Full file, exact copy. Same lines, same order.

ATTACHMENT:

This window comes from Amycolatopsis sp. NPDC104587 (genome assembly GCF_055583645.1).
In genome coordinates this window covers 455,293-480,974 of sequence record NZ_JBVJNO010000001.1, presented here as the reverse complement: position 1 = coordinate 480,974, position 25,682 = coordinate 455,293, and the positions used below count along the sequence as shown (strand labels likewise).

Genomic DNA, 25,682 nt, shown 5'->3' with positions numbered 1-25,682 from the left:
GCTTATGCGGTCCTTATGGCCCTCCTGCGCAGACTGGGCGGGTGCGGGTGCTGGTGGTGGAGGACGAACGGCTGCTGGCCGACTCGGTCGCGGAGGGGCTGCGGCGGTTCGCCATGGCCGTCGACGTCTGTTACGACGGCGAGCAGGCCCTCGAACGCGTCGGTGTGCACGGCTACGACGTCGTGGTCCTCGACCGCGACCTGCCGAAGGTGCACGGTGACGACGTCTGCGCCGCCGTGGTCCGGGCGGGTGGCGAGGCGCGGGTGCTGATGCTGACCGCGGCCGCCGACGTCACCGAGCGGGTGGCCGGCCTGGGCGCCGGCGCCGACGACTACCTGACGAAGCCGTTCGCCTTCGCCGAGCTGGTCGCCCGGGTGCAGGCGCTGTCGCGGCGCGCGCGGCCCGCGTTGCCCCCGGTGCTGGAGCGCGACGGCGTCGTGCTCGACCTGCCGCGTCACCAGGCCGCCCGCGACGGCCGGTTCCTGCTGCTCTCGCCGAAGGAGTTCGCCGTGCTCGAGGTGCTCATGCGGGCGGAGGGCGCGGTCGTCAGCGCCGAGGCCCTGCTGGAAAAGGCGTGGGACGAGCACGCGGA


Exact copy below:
This window comes from Amycolatopsis sp. NPDC104587 (genome assembly GCF_055583645.1).
In genome coordinates this window covers 455,293-480,974 of sequence record NZ_JBVJNO010000001.1, presented here as the reverse complement: position 1 = coordinate 480,974, position 25,682 = coordinate 455,293, and the positions used below count along the sequence as shown (strand labels likewise).

Genomic DNA, 25,682 nt, shown 5'->3' with positions numbered 1-25,682 from the left:
GCTTATGCGGTCCTTATGGCCCTCCTGCGCAGACTGGGCGGGTGCGGGTGCTGGTGGTGGAGGACGAACGGCTGCTGGCCGACTCGGTCGCGGAGGGGCTGCGGCGGTTCGCCATGGCCGTCGACGTCTGTTACGACGGCGAGCAGGCCCTCGAACGCGTCGGTGTGCACGGCTACGACGTCGTGGTCCTCGACCGCGACCTGCCGAAGGTGCACGGTGACGACGTCTGCGCCGCCGTGGTCCGGGCGGGTGGCGAGGCGCGGGTGCTGATGCTGACCGCGGCCGCCGACGTCACCGAGCGGGTGGCCGGCCTGGGCGCCGGCGCCGACGACTACCTGACGAAGCCGTTCGCCTTCGCCGAGCTGGTCGCCCGGGTGCAGGCGCTGTCGCGGCGCGCGCGGCCCGCGTTGCCCCCGGTGCTGGAGCGCGACGGCGTCGTGCTCGACCTGCCGCGTCACCAGGCCGCCCGCGACGGCCGGTTCCTGCTGCTCTCGCCGAAGGAGTTCGCCGTGCTCGAGGTGCTCATGCGGGCGGAGGGCGCGGTCGTCAGCGCCGAGGCCCTGCTGGAAAAGGCGTGGGACGAGCACGCGGA